Editing Niche Sites
Let’s talk about a niche site topic I don’t think I’ve mentioned before, but you’ll have to do.
Editing is one of those bone-achingly boring things that nobody ever enjoys.
Here’s why you will need to edit niche sites:
- Better offers present themselves
- Some affiliate program closes stealing your money and you want to get them back
- You get better at writing
- You find new and better ways of doing things
- Some term gets SEO traction
Here are some of the “how” answers for editing niche sites:
Offers don’t stay the same. The best web hosting deal now probably won’t be the best deal in a year’s time.
This goes for you as an affiliate, but also for your customers.
Companies that are looking to expand have great terms and great affiliate programs. Once they’ve expanded to their optimum, they take away the programs and incentives for the most part.
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If you want to stay honest as well as improve your income, then keep abreast of these developments.
I recommend not messing up your SEO by completely changing articles. Instead, add a box at the top of old articles saying, “Hey… just for the record I’ve since updated my views on this subject. The best current deals can be found here.”
Then link to your updated best offer.
I’ve separated this from better writing, which I’ll talk about quickly below. But I separate the two because if you’re building websites and doing any sort of online marketing, then not only will your writing increase, but so too will your other skills.
Like web design. Or structuring your sites. You might learn how to add an email autoresponder once you’ve learned a bit of email marketing. Or you might find that having a particular sidebar alignment means people are less likely to click your buy now buttons.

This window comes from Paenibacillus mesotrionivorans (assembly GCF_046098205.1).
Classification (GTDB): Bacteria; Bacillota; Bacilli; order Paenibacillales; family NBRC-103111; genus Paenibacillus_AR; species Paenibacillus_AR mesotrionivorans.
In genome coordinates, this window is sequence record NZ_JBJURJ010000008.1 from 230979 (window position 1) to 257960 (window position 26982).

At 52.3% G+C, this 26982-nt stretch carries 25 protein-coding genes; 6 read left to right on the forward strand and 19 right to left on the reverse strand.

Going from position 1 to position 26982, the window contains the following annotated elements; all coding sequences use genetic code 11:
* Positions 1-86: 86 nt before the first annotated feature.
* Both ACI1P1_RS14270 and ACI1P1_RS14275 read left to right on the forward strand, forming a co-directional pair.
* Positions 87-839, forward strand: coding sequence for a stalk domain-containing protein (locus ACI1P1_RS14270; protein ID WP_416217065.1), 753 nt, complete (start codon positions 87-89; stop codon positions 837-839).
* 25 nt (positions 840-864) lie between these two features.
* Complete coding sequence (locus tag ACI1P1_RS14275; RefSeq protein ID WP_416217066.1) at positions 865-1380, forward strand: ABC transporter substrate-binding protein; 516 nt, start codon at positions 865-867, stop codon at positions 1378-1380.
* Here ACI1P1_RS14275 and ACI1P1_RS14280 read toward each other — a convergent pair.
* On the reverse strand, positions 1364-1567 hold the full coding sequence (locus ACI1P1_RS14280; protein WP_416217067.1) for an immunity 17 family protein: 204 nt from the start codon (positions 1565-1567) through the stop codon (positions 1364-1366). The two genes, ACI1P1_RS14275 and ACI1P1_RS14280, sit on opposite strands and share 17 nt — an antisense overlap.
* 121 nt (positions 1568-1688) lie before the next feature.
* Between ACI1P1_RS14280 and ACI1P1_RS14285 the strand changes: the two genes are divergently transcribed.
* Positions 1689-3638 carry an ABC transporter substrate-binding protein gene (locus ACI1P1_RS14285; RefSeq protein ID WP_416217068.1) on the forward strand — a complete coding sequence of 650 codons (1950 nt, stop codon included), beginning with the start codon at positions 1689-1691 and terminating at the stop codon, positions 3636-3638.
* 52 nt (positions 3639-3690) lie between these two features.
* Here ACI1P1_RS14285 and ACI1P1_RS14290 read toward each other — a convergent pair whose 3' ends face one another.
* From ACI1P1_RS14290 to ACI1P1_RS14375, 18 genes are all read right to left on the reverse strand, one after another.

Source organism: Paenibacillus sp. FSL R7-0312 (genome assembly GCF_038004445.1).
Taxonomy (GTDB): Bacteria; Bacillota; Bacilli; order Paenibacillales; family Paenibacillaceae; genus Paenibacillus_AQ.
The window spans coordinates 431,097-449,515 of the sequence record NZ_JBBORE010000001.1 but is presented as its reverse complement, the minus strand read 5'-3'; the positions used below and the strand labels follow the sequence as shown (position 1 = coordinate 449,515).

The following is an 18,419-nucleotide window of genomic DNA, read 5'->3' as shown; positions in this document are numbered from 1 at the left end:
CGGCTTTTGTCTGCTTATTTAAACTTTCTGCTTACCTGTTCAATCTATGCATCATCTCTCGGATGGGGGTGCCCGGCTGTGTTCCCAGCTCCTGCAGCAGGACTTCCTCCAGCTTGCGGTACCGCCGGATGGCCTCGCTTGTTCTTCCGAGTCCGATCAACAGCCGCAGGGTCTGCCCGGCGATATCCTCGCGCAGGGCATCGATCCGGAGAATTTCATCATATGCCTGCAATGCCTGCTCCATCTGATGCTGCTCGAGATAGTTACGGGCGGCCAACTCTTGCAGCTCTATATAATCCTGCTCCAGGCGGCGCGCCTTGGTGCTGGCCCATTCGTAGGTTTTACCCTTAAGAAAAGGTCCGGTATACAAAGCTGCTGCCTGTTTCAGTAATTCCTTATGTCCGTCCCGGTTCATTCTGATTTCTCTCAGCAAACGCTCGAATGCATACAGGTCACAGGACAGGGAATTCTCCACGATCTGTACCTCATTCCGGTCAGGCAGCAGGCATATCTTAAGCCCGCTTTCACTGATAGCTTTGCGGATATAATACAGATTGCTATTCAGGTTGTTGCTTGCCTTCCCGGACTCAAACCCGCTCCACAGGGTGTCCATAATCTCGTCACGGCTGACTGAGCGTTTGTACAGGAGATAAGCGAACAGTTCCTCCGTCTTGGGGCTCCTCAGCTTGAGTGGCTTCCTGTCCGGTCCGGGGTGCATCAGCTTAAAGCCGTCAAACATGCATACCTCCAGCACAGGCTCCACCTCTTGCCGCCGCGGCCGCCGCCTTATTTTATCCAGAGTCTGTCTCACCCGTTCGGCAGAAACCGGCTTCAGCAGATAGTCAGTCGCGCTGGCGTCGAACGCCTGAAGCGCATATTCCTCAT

Or maybe you learn that buttons are more or less effective than some other piece of design.
With any project, I recommend getting on with it first and then once you’ve learned a better way of doing things, you can go back and improve.
Some posts will gain traction with the search engines. Some won’t. You can edit both.
If you have a review which should be a winner, then go and add more to it. It might mean adding some photos or embedding a video. Maybe it involves including the keyword a few more times.
Some posts are more successful than you think they’ll be. If these posts are designed to convert, then play with them to raise conversions. If they are instead how-to posts, then go and edit them so you have more links to income-generating pages.
Your writing improves over time. Hopefully your niche sites gain traction.
For instance, I never used to be all that great at calls-to-action. So when I look back at some of my earlier sites now, I think, “I could swap out the CTA for this article.” So I do.
This then improves the performance of any given article and doesn’t take much time if you’re using templates which you know work.
As you learn and improve, you’ll find tons of opportunities to quickly edit your articles.
When To Edit Your Niche Sites
Firstly, let’s get one thing straight. Do not edit as you go, and don’t worry about editing when you’re still building your site.
Every niche site will go into a hibernation mode at some point. It’ll usually be for one of a few reasons:
- You have run out of things to say or products to promote
- It’s not making you any money
- You have a new project that takes your time
- You’re bored of the subject
- The return you’re getting isn’t worth it anymore and your income has stabilised or stalled
At this point, you’ll probably move your writing somewhere else. If you have a niche site that makes $500 a month and you’ve covered all the major products and topics, then it probably won’t matter if you add another article a week just for the sake of it.
At this point, it’s best to stop spending so much time on it.
So this is “hibernation mode.”
This is when you should edit, and only for a few hours.
Across all writing projects, I don’t really put all that much stock into editing. That’s not because I don’t do it, but because I think it’s something you should do after the fact.
Once you see things are going to work, edit them to be better. Once you see things are not working, then you can fix them or leave the sunk cost if there’s no hope.
Niche sites are good for this because they’re not designed to be regularly read and so changing things will draw no confusion.